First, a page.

Former World Series hero Blair dies at 69
Eight-time Gold Glove winner a critical piece of O's, Yankees title teams
An extraordinary and proud defender who, nonetheless, was said to be incapable of making great catches, has died. Paul Blair, a critical cog during the Orioles' and Yankees' championship seasons in the 1960s and '70s, collapsed at a celebrity bowling tournament on Thursday outside Baltimore after he had played a round of golf. His death, at age 69, leaves the game without one of its legendary center fielders and a most popular alumnus.
Blair won eight Gold Glove Awards during his tour with the Orioles and was an essential factor in manager Earl Weaver's championship equation -- "Pitching, defense and the three-run homer."
Blair was so gifted a center fielder, "He couldn't make a great catch," Weaver said. "If the ball's in the park, my guy will be waiting for it when it comes down."
Blair reveled in that characterization.
The defense provided by Blair, the late shortstop Mark Belanger, third baseman Brooks Robinson and an assortment of second basemen -- most notably Davey Johnson -- was a primary factor in the successes of the Orioles and their vaunted starting rotation.
"It's like they had 15 guys with gloves out there," former Yankees pitcher Mel Stottlemyre said in 1985. "When our hitters came back to the dugout, they weren't cursing [Jim] Palmer, [Dave] McNally or [Mike] Cuellar. All you'd hear is 'Damn you, Blade [Belanger]' and 'I hate you, Brooks.' And Bobby [Murcer] always said you had to really pull the ball to keep it out of Blair's range."
Palmer, McNally, Cuellar and Pat Dobson were 20-game winners for the 1971 Orioles. Blair used to say "Brooksie, Blade, Davey and me were responsible for 40 of those wins. And Frank [Robinson] and Boog [Powell] were responsible for the other 40." But the four pitchers combined for 81 victories. "Earl got them the other one," Blair would say.
Paul L.D. Blair was the Orioles' regular center fielder from 1965-76, the year before he was traded to the Yankees. His value was primarily in the field. But he became a more productive hitter in '69, when he hit 26 homers and drove in 76 runs -- both career highs -- and batted .285. He placed 11th in the balloting for the American League Most Valuable Player Award behind MVP Harmon Killebrew and three Orioles teammates.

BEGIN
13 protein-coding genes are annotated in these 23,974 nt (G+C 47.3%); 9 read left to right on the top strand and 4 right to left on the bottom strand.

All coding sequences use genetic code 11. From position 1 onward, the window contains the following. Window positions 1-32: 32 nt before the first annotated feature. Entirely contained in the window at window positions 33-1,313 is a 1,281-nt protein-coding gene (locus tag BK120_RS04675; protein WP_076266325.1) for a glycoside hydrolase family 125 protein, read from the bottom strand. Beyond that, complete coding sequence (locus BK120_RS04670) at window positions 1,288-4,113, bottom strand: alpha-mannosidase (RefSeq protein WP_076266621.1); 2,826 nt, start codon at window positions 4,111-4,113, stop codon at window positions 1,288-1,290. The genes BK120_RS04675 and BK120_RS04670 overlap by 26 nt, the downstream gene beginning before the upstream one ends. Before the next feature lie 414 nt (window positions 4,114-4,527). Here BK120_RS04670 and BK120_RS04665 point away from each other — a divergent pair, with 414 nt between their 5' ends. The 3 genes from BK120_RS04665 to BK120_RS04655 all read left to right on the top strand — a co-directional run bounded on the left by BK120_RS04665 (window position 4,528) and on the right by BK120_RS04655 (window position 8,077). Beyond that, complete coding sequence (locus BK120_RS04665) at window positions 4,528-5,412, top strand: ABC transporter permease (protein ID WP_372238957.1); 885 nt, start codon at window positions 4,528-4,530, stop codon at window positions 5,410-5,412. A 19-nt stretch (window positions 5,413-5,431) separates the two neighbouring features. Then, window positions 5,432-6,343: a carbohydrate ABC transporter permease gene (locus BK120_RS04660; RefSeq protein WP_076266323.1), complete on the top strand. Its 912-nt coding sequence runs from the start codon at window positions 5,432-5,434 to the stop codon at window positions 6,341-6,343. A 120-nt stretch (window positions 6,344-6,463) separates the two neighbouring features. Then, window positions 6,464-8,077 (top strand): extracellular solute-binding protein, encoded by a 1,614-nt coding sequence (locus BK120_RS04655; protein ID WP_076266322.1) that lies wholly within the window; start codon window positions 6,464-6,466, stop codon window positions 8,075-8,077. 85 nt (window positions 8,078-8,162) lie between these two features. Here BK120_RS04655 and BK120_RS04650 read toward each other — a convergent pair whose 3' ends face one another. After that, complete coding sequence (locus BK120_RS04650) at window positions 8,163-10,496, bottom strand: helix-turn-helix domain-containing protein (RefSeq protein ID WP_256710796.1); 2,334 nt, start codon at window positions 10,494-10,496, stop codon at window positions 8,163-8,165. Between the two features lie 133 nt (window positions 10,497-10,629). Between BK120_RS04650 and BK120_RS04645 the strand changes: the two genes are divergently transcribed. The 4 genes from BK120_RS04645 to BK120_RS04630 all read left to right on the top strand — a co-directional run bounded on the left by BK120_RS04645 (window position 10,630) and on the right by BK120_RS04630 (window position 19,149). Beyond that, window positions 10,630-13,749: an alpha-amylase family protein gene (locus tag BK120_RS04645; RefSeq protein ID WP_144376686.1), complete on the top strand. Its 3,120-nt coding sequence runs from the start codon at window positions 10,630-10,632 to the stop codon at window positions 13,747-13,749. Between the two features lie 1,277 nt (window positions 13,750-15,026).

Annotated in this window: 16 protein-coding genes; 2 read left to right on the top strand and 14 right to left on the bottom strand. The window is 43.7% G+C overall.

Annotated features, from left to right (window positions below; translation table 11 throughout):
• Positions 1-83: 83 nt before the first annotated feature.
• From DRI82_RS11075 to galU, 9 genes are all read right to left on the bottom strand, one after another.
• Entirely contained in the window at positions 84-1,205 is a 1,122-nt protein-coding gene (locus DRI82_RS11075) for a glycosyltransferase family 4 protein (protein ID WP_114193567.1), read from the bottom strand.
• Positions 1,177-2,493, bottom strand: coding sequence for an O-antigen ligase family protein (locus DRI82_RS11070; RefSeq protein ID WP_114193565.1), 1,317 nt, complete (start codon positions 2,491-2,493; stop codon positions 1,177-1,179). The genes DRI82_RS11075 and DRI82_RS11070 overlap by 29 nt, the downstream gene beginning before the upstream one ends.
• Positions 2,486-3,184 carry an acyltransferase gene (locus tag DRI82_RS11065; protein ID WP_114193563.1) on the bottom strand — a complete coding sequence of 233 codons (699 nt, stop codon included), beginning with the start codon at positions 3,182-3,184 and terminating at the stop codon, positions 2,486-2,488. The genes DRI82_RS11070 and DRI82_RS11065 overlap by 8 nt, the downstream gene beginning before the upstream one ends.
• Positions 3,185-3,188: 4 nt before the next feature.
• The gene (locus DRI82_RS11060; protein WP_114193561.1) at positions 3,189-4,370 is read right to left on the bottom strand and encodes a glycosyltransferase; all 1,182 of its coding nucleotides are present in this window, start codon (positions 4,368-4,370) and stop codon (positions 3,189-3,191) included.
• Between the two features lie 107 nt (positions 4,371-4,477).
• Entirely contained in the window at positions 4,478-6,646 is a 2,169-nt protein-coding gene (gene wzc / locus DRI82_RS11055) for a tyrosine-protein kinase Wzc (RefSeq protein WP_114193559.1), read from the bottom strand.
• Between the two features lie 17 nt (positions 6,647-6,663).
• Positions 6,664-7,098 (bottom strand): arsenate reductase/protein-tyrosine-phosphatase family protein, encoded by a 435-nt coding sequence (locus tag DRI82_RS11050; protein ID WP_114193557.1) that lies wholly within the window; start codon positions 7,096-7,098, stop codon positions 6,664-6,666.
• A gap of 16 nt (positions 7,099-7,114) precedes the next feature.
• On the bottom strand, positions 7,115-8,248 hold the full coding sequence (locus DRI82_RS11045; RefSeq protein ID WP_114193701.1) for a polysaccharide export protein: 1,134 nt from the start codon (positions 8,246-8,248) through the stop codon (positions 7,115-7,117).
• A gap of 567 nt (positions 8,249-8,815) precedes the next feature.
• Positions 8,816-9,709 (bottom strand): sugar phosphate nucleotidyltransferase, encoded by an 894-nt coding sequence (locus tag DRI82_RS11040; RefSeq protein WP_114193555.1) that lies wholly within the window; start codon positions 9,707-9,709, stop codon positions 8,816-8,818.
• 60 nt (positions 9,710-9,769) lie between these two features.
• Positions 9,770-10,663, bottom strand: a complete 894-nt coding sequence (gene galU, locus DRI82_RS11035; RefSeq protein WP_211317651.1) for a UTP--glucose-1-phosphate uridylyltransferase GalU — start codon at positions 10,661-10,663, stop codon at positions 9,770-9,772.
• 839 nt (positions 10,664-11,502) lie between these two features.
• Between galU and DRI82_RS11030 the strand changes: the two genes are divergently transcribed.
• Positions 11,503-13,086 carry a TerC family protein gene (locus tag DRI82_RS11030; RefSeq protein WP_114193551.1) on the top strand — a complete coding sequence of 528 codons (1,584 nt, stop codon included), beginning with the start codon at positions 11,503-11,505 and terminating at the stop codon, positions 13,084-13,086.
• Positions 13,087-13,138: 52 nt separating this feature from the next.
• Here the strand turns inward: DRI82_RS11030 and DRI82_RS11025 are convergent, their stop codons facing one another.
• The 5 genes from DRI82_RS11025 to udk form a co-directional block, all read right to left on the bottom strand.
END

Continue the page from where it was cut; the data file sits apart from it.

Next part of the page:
Blair was struck in the face by a pitch thrown by Ken Tatum of the Angels on May 31, 1970. His nose broken, Blair returned to the lineup three weeks later and contributed three hits to an Orioles victory in his second game back. But his batting began to flicker and then gradually diminish. He batted higher than .267 only once more and never approached 26 home runs after being hit.
Blair discounted the impact of the injury; he was unwilling to cite Tatum's pitch as the cause of his offensive decline. Instead, he attributed his decreased production to the departure -- in late 1971 -- of Frank Robinson, who had afforded him significant protection in Weaver's well-planned batting orders.
"I'd batted second, and Frank hit third," he said. "With him in there, all I saw was fastballs, because who would walk me to get to Frank? But with him gone, I started getting sliders and changeups, which were harder for me to hit. And I didn't have the discipline at the plate that I had in the field."
A right-handed hitter, Blair tried switch-hitting in 1971 but abandoned the idea when the results were lacking. Teammates believed he did have a problem hanging in the batter's box against certain right-handed pitchers, a problem related to Tatum's pitch. It seemingly became more evident with time. Blair batted .218 in 440 at-bats and .197 in 375 in his final two seasons with the O's.